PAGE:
June 9, 2007, 9:37 pm
Filed under: Devotions

I recently stumbled upon this quote of C.S. Lewis that I have always loved. He is talking about his initial thoughts of music in church.

I disliked very much their hymns, which I considered to be fifth-rate poems set to sixth-rate music. But as I went on I saw the great merit of it. I came up against different people of quite different outlooks and different education, and then gradually realized my conceit just began peeling off. I realized that the hymns (which were just sixth-rate music) were, nevertheless, being sung with devotion and benefit by an old saint in elastic-side boots in the opposite pew, and then you realize that you aren’t fit to clean those boots. It gets you out of your solitary conceit.

My how I have often found myself in a similar position – analyzing church music/worship as to whether it contains clever wording and great music and missing the whole point.


1 Comment so far
Leave a comment

I like Old hymns better than some of Bob Kauflin’s revisions. Diversity at times can show you that it isn’t all about entertainment.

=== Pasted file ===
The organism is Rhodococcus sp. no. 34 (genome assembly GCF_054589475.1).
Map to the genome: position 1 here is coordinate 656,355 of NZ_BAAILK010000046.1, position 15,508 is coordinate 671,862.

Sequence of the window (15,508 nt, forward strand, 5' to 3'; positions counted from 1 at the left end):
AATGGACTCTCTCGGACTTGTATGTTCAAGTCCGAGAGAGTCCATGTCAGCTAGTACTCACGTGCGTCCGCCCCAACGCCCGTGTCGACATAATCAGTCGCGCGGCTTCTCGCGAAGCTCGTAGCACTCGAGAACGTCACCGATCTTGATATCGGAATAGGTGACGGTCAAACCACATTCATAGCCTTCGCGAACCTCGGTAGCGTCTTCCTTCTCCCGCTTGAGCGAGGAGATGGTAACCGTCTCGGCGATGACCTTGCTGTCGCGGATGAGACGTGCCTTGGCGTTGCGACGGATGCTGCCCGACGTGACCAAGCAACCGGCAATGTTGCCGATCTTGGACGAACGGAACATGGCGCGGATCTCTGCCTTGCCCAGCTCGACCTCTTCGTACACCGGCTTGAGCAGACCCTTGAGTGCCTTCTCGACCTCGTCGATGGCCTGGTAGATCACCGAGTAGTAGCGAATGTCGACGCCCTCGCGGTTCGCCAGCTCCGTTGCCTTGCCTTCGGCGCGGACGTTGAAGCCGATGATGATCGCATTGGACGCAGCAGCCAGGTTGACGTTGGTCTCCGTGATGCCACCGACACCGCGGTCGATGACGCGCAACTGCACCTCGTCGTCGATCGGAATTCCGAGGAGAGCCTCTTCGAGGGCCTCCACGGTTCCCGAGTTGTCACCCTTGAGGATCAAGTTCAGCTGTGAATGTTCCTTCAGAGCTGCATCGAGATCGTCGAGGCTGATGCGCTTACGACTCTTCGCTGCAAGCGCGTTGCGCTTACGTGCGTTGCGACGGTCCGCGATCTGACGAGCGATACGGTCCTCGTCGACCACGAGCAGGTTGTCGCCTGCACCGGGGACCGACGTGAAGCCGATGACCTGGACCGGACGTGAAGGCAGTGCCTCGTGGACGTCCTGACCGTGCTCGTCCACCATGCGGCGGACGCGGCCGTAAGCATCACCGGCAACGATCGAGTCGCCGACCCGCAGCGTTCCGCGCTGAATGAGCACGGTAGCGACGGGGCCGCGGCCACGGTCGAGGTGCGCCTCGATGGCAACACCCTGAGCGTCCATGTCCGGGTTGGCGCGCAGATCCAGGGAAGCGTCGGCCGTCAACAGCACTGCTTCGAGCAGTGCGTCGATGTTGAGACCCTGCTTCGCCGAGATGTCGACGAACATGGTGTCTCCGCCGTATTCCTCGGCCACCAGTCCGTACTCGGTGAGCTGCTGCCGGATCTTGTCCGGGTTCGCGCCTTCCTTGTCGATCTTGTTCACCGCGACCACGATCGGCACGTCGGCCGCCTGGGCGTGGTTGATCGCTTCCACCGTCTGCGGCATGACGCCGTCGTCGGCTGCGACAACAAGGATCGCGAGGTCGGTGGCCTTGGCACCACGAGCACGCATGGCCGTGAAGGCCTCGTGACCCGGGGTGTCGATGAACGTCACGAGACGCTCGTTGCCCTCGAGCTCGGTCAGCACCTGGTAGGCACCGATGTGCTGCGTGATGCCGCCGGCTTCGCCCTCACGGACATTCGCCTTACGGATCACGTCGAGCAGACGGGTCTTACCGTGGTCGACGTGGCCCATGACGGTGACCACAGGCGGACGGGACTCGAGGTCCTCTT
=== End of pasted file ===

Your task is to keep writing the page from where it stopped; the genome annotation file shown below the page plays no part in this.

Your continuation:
I have have a nostalgia for Old hymns, especially by Watts. I don’t mind the organ all that much. I only get mad if they change works and I can’t say something like “To the fountain -foul- I fly. Wash me savior or I die”
Then i get critical, over something that is a stylist change from the orginal.

Comment by Dave M.

Leave a Reply

Fill in your details below or click an icon to log in: Logo

You are commenting using your account. Log Out / Change )

Twitter picture

You are commenting using your Twitter account. Log Out / Change )

Facebook photo

You are commenting using your Facebook account. Log Out / Change )

Google+ photo

You are commenting using your Google+ account. Log Out / Change )

Connecting to %s

%d bloggers like this: